Chief Investigator

Jones, Graham B

School or Research Centre

Scool of Environment Science and Engineering

Lead Partner Organisation

Southern Cross University


Graham Jones, Associate Professor. School of Environment Science and Engineering, Southern Cross University, PO Box 157, Lismore NSW 2480, Australia.

Mobile: 0421281257

Telephone: 02 66251226


Dimethylsulphide, aerosols, climate change


Carbon dioxide levels continue to rise in the atmosphere with predictions of a 2-3 oC increase in temperature by the end of the century. One possible strategy to prevent a climate catastrophe is to use iron fertilisation of the ocean to stimulate phytoplankton blooms to capture carbon dioxide. Studies have shown that natural iron fertilization during past glacial periods has repeatedly drawn up to 60 billion tons of carbon into the ocean depths. However, most small-scale iron fertilization experiments have not been very successful in capturing carbon. There are many reasons for this but a major one is that it is not easy to stimulate growth of large-cell diatoms, which seem to be needed to fix large amounts of CO2. Another reason is that increasing iron can also increase microzooplankton grazing, so that as soon as the CO2 is fixed by phytoplankton it is released during the grazing of the phytoplankton. Such grazing activities also affect the production and consumption of dimethylsulfide (DMS), a trace sulfur gas produced by phytoplankton and implicated in formation of low levels clouds that lower sea surface temperatures. This communication describes processes that affected dissolved DMS during the SAGE (SOLAS air-sea gas experiment).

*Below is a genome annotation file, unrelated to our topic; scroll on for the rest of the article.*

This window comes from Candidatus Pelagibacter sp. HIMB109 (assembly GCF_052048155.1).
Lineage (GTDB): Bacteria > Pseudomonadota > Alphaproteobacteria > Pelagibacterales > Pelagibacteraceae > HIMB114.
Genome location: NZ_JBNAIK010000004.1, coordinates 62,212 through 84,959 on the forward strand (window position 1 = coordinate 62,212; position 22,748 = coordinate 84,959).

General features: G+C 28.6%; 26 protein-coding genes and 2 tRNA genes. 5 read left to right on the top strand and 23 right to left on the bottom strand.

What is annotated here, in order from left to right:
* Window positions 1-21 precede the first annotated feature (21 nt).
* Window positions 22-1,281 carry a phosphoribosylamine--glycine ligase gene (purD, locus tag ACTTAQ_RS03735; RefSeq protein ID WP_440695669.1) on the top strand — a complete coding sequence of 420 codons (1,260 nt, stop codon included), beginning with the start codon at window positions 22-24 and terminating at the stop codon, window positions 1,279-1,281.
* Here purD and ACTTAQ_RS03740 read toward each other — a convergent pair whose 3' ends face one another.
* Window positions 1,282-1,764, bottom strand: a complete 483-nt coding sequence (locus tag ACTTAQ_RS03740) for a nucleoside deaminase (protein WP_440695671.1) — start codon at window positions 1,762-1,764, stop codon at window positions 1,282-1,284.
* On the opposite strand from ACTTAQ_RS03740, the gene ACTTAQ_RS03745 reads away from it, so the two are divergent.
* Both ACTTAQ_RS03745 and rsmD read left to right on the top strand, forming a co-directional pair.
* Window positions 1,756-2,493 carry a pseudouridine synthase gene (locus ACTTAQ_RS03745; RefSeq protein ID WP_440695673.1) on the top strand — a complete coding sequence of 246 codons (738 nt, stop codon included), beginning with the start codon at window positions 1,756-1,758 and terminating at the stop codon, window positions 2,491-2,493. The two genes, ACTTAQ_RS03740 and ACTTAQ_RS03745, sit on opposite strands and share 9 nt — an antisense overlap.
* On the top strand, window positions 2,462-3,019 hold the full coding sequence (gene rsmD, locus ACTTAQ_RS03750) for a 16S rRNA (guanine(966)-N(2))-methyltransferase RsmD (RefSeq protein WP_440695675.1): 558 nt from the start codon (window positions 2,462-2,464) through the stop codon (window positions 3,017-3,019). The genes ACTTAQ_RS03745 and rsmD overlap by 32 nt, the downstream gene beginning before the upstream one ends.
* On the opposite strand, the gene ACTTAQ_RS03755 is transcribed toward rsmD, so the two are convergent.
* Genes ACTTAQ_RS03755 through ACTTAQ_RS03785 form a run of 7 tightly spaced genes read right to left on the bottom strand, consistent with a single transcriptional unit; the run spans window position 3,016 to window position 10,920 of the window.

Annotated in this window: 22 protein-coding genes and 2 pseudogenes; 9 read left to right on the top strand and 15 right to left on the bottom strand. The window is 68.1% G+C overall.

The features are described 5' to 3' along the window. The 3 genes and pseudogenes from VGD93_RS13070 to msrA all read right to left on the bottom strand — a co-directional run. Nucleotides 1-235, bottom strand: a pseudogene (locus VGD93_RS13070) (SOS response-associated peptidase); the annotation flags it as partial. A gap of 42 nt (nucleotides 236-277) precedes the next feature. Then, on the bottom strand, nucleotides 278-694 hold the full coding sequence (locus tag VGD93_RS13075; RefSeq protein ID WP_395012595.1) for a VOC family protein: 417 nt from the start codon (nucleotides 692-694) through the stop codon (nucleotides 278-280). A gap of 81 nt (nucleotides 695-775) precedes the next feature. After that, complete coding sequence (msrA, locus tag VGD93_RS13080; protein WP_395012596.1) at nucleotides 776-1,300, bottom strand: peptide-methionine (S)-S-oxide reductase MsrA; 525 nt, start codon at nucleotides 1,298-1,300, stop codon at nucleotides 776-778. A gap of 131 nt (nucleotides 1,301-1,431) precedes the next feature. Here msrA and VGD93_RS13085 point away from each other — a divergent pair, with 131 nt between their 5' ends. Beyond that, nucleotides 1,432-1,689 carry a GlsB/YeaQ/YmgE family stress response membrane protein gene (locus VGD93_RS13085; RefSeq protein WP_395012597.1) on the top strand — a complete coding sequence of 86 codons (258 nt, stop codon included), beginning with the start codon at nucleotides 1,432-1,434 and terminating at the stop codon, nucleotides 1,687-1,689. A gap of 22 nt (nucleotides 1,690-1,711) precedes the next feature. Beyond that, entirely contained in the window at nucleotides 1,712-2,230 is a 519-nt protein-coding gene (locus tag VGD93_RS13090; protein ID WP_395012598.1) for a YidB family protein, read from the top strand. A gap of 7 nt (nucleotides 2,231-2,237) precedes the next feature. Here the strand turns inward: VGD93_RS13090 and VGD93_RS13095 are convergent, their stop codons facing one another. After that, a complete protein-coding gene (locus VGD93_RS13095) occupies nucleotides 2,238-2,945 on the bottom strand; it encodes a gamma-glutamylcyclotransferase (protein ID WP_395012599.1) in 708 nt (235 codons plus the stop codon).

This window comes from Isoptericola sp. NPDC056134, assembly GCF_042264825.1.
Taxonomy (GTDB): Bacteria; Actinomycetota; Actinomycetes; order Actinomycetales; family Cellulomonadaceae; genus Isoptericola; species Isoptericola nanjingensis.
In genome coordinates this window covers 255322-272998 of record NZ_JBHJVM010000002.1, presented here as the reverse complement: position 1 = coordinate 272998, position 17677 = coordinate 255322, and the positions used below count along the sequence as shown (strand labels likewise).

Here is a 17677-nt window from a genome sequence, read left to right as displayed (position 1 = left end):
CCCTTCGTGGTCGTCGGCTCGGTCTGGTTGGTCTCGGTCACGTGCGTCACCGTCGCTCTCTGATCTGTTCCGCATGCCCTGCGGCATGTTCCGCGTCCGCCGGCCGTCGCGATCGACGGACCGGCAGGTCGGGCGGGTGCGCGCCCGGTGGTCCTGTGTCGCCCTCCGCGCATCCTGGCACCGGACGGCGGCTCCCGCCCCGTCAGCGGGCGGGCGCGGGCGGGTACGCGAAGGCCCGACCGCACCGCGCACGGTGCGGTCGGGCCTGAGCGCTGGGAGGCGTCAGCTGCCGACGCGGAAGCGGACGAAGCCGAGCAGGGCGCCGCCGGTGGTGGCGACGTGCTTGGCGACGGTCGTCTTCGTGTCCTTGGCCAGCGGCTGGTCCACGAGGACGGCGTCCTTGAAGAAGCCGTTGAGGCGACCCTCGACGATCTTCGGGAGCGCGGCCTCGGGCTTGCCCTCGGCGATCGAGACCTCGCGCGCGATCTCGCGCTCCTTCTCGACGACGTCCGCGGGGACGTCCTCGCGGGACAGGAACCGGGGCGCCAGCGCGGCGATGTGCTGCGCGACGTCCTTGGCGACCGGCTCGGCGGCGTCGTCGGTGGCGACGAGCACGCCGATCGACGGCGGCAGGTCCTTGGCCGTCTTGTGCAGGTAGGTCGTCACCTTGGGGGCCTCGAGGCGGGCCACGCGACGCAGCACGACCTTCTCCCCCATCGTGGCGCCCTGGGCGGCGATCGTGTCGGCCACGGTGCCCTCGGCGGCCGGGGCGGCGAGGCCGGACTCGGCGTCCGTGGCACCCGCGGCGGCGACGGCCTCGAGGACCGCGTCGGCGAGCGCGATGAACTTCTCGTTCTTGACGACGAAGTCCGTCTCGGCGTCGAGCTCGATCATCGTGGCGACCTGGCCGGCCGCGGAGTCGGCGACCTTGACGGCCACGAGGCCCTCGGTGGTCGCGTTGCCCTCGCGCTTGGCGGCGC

Data Collection Start Date


Data Collection End Date



Gas chromatography was used to determine DMS and DMSP in seawater during the 3 week voyage in subantarctic waters east of NZ.

Dissolved dimethylsulfide (DMS), total and dissolved dimethylsulfoniopropionate (DMSPt, DMSPd) measurements were made from March-April 2004 during an iron enrichment experiment in subantarctic HNLC waters east of Dunedin, New Zealand. During the first two iron enrichments chl a and DMS production were constrained but during the third enrichment (Lagrangian days 9-11) large pulses of dissolved DMS occurred in the fertilised IN patch ranging from 0.81-5.7 nM (mean 2.38 nM, n = 115), and were significantly higher than measurements made in the unfertilised OUT patch (range 0.09-2.94 nM, mean 1 nM, n = 59). During the 3rd and 4th iron infusions total chl a concentrations doubled from 0.52-1.02 µg/L. Type 8 haptophytes (plus pelagophytes) > prasinophytes > chlorophytes >dinoflagellates > cyanobacteria > cryptophytes; with hapto8s and prasinophytes accounting for 50%, and 20%, respectively, of the total chl a. Prasinophytes and cyanobacteria increased slightly, whilst haptophytes decreased over the experiment. Diatoms were < 1% of chl a. DMSP and chl a were used to model the response of DMSP and chl a to iron addition. Modelling results suggest that DMSPt production seemed to increase between Lagrangian days 6-12, due to an increase in DMSPd production from increased grazing activities. DMSPt concentrations were more significantly (p


Southwestern Bounty Trough, at approximately 47oS, 172oE


Before using this dataset please contact Graham Jones for more information.

Creative Commons License

Creative Commons Attribution-Noncommercial-No Derivative Works 4.0 License
This work is licensed under a Creative Commons Attribution-Noncommercial-No Derivative Works 4.0 License.

FoR Code

040204, 960306